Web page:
On March 11, the IAPP officially rolled out the new CPE policy and ended the blackout period. A previous version of this article reported the new policy launched March 7, but has since been updated to reflect the changes.
Those who have been to the IAPP website might have noticed the banner scrolled across the top alerting them to a Certification Platform Blackout. The reason? Starting March 11, the IAPP rolled out improvements to the recertification policy and process in an effort to simplify and streamline the certification maintenance.
During the blackout, no changes or additions to exams, certifications or continuing privacy education credits were possible. The blackout helped prepare for improvements to the IAPP certification platform and the implementation of a new CPE policy.
Previously, those with certifications were required to submit 20 CPE credits in total – 10 from Group A and 10 from Group B. Where Group A CPEs were specific to an individual’s certification, Group B CPEs were more general privacy applications. For instance, if an individual has a CIPP/E certification, 10 Group A credits would focus on data protection and privacy in Europe, while Group B CPEs could be considered general education applicable to one’s certification. This has led to some confusion.
Under the new policy, certified individuals simply need to submit 20 CPEs per certification. That being said, it is understood that there can and will be CPE crossover for those with multiple certifications. Thanks to this overlap, it would be rare for those with multiple certifications to be required to obtain 20 unique CPEs per certification. As the new policy states, “Individuals with more than one IAPP certification are able and encouraged to apply CPE credits to as many of their IAPP credentials as they see fit, as long as they believe the continuing education is relevant to those credentials.”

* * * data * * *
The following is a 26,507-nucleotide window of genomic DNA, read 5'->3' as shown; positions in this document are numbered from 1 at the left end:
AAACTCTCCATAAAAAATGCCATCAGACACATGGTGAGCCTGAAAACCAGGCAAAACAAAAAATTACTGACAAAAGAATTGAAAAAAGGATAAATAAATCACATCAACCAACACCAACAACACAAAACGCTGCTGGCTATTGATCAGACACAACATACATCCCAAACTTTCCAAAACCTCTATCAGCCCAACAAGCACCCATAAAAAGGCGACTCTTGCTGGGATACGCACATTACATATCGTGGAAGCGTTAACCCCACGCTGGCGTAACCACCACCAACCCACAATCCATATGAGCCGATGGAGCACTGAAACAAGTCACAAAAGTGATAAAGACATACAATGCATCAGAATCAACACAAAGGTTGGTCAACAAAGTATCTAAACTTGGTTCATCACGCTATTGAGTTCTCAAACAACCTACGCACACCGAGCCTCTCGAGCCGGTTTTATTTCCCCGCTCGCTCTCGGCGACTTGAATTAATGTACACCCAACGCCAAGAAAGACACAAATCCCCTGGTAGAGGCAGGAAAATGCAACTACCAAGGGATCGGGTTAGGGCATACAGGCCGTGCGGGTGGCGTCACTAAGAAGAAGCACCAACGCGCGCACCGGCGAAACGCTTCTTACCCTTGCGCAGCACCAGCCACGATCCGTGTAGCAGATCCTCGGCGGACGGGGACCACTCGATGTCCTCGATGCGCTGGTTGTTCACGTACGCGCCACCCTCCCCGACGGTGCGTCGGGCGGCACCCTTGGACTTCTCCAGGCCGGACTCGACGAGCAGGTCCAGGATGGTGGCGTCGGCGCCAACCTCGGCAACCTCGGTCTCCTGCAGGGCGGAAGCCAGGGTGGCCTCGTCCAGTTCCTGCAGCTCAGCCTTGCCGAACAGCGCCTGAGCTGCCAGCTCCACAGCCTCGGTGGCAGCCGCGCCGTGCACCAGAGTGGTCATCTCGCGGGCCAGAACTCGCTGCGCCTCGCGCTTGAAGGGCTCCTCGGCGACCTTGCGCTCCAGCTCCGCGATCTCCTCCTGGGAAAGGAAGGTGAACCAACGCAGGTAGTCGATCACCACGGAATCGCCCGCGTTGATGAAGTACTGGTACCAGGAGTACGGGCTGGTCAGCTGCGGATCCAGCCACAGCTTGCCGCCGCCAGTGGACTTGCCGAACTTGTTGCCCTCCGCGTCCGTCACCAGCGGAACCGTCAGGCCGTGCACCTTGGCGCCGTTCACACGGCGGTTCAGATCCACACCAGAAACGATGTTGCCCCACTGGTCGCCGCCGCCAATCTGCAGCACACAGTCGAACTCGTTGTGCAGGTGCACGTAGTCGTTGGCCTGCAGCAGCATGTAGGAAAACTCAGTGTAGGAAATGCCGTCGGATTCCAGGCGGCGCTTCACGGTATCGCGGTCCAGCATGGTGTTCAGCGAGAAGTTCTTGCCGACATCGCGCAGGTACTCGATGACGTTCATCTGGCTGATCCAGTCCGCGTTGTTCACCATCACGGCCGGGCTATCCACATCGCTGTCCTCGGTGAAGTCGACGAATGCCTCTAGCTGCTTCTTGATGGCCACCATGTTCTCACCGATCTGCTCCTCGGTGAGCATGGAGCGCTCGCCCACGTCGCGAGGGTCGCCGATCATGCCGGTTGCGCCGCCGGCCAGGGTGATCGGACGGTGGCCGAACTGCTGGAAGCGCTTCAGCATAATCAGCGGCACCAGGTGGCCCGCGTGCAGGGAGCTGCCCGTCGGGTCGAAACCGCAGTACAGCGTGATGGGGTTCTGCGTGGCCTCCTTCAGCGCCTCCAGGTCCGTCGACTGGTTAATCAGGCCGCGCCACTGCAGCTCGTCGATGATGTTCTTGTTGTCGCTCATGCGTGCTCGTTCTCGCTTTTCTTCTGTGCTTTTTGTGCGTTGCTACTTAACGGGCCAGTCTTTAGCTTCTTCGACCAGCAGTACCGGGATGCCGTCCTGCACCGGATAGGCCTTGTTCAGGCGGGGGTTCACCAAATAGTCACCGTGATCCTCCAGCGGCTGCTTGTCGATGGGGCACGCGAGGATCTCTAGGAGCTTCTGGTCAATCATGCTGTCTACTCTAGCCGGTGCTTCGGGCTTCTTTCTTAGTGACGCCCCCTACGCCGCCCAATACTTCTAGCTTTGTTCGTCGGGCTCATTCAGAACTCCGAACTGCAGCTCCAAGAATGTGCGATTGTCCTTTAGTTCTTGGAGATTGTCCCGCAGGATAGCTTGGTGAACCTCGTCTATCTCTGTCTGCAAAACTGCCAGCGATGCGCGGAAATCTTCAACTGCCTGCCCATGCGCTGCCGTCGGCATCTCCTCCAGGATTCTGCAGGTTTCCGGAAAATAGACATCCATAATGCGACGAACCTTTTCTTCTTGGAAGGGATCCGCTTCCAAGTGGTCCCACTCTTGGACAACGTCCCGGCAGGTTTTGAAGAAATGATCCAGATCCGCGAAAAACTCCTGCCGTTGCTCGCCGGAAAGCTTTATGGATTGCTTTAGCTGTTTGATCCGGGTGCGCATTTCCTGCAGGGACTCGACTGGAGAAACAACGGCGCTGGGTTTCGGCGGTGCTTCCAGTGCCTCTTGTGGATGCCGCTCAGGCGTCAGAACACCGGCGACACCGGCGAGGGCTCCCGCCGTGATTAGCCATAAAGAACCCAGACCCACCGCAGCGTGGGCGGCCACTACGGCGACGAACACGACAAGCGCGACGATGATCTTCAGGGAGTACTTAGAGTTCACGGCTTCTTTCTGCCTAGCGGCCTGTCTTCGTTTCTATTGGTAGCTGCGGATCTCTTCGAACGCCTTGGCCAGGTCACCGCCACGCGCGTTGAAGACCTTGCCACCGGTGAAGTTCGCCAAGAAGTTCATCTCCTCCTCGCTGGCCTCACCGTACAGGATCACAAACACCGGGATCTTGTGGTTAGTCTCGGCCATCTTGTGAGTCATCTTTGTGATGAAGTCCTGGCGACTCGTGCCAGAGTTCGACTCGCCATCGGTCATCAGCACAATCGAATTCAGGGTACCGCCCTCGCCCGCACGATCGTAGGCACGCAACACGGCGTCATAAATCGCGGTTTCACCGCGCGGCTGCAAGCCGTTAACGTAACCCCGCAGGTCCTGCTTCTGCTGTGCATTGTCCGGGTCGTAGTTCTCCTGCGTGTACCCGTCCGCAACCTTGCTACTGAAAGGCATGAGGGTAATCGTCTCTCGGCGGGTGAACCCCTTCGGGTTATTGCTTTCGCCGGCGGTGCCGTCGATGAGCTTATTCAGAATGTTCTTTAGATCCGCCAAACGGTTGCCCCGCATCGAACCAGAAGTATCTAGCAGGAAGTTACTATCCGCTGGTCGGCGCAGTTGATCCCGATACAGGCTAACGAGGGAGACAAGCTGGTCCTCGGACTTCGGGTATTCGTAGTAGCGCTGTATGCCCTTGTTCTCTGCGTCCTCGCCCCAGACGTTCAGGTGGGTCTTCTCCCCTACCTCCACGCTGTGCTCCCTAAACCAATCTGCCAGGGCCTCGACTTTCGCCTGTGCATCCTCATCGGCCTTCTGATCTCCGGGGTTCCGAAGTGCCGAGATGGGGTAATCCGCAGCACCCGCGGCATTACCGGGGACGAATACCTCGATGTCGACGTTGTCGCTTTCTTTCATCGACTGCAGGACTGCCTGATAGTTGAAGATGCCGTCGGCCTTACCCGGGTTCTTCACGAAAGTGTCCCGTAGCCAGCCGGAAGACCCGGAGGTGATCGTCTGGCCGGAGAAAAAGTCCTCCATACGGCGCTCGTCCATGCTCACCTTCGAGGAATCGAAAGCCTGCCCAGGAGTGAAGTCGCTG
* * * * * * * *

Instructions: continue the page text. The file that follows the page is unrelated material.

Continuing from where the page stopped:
Come March 11, visitors to the website will also find CPE Central, a searchable, filterable database of all CPE-eligible IAPP content to help identify opportunities. Individuals are now able to search by designation, credit amount and content type and will show whether the content is free or purchasable. All CPEs acquired through the IAPP will be automatically applied to its appropriately designated certification. Understanding the IAPP is not the only source for CPEs, the update will also reveal a redesigned self-submission form, allowing individuals to submit one form for multiple certifications.
Also starting March 11, non-members who have an IAPP certification will see the annual maintenance fee of $125 changing to a one-time $250 certification fee. Rather than creating unnecessary confusion around when fees are due during an individual’s certification term, the one-time fee is hoped to provide ease and peace of mind for the individual and will cover the whole certification term.
Lastly, those with multiple certifications may have experienced confusion over remembering separate term dates for each certification. If an individual has six certifications, that’s six separate end dates and requirements to keep track of. During the blackout, the IAPP aligned multiple dates into a new unified date. To do this, the next applicable end date will be applied across all certifications for those with multiple certifications. If this leads to a turnaround of CPE requirements in less than one year, those CPE requirements will be waived. Going forward, if an individual adds a new certification, it will adopt the individual's initial end date. Again, if this change results in a person having less than one year to fulfill the CPE requirements, that requirement will be waived.
Previously, the IAPP reached out to certification holders when they were 90 days away from having their certification suspended, alerting them to either a fee requirement or a CPE deficiency. Under the new system, certification holders will be contacted quarterly to update them on their current CPE status. Designed to help certification holders better understand their account and keep requirements top of mind, the new policy and process are intended to streamline the user experience and reduce confusion. Understanding this is a transition process, the IAPP is ready and willing to work with people to make adjustments should the need arise.
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